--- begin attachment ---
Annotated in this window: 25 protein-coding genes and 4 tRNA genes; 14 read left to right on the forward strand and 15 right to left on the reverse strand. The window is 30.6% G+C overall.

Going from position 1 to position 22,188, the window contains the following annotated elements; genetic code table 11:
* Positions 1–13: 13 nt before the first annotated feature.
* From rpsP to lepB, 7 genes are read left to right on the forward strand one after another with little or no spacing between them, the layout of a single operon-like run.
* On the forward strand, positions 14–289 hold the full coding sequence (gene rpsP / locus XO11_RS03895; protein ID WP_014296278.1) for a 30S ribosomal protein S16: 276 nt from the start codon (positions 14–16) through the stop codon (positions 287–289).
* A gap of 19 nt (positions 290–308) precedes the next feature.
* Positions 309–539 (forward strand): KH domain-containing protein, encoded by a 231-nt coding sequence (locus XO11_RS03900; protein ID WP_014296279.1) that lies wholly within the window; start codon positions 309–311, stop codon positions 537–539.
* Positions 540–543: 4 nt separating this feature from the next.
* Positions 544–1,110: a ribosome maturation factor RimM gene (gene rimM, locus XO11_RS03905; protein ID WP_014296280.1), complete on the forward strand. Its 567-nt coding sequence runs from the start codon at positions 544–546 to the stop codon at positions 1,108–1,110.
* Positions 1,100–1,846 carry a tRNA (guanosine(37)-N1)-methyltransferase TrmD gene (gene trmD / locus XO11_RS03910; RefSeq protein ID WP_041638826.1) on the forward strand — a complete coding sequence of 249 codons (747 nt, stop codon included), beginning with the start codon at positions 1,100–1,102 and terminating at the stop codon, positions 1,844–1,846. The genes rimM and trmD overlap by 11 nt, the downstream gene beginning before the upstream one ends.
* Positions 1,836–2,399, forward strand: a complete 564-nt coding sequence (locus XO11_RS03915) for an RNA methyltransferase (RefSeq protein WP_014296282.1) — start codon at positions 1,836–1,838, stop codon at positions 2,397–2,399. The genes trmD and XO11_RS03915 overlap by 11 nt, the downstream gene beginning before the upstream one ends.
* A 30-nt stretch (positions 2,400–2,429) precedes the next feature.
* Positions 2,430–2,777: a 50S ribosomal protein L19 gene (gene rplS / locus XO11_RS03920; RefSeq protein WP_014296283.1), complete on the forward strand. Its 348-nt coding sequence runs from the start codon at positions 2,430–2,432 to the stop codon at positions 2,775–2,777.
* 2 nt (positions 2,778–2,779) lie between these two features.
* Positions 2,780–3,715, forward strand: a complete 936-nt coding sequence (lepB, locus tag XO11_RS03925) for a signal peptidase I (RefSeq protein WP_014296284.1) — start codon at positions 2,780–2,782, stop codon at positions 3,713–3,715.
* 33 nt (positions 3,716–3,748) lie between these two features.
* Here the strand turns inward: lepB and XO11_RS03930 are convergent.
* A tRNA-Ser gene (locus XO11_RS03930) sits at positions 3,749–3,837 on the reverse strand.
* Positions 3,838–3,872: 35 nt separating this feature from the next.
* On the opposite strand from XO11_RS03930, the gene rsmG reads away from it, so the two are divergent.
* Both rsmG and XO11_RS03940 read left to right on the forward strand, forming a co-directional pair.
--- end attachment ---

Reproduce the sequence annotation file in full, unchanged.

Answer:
Annotated in this window: 25 protein-coding genes and 4 tRNA genes; 14 read left to right on the forward strand and 15 right to left on the reverse strand. The window is 30.6% G+C overall.

Going from position 1 to position 22,188, the window contains the following annotated elements; genetic code table 11:
* Positions 1–13: 13 nt before the first annotated feature.
* From rpsP to lepB, 7 genes are read left to right on the forward strand one after another with little or no spacing between them, the layout of a single operon-like run.
* On the forward strand, positions 14–289 hold the full coding sequence (gene rpsP / locus XO11_RS03895; protein ID WP_014296278.1) for a 30S ribosomal protein S16: 276 nt from the start codon (positions 14–16) through the stop codon (positions 287–289).
* A gap of 19 nt (positions 290–308) precedes the next feature.
* Positions 309–539 (forward strand): KH domain-containing protein, encoded by a 231-nt coding sequence (locus XO11_RS03900; protein ID WP_014296279.1) that lies wholly within the window; start codon positions 309–311, stop codon positions 537–539.
* Positions 540–543: 4 nt separating this feature from the next.
* Positions 544–1,110: a ribosome maturation factor RimM gene (gene rimM, locus XO11_RS03905; protein ID WP_014296280.1), complete on the forward strand. Its 567-nt coding sequence runs from the start codon at positions 544–546 to the stop codon at positions 1,108–1,110.
* Positions 1,100–1,846 carry a tRNA (guanosine(37)-N1)-methyltransferase TrmD gene (gene trmD / locus XO11_RS03910; RefSeq protein ID WP_041638826.1) on the forward strand — a complete coding sequence of 249 codons (747 nt, stop codon included), beginning with the start codon at positions 1,100–1,102 and terminating at the stop codon, positions 1,844–1,846. The genes rimM and trmD overlap by 11 nt, the downstream gene beginning before the upstream one ends.
* Positions 1,836–2,399, forward strand: a complete 564-nt coding sequence (locus XO11_RS03915) for an RNA methyltransferase (RefSeq protein WP_014296282.1) — start codon at positions 1,836–1,838, stop codon at positions 2,397–2,399. The genes trmD and XO11_RS03915 overlap by 11 nt, the downstream gene beginning before the upstream one ends.
* A 30-nt stretch (positions 2,400–2,429) precedes the next feature.
* Positions 2,430–2,777: a 50S ribosomal protein L19 gene (gene rplS / locus XO11_RS03920; RefSeq protein WP_014296283.1), complete on the forward strand. Its 348-nt coding sequence runs from the start codon at positions 2,430–2,432 to the stop codon at positions 2,775–2,777.
* 2 nt (positions 2,778–2,779) lie between these two features.
* Positions 2,780–3,715, forward strand: a complete 936-nt coding sequence (lepB, locus tag XO11_RS03925) for a signal peptidase I (RefSeq protein WP_014296284.1) — start codon at positions 2,780–2,782, stop codon at positions 3,713–3,715.
* 33 nt (positions 3,716–3,748) lie between these two features.
* Here the strand turns inward: lepB and XO11_RS03930 are convergent.
* A tRNA-Ser gene (locus XO11_RS03930) sits at positions 3,749–3,837 on the reverse strand.
* Positions 3,838–3,872: 35 nt separating this feature from the next.
* On the opposite strand from XO11_RS03930, the gene rsmG reads away from it, so the two are divergent.
* Both rsmG and XO11_RS03940 read left to right on the forward strand, forming a co-directional pair.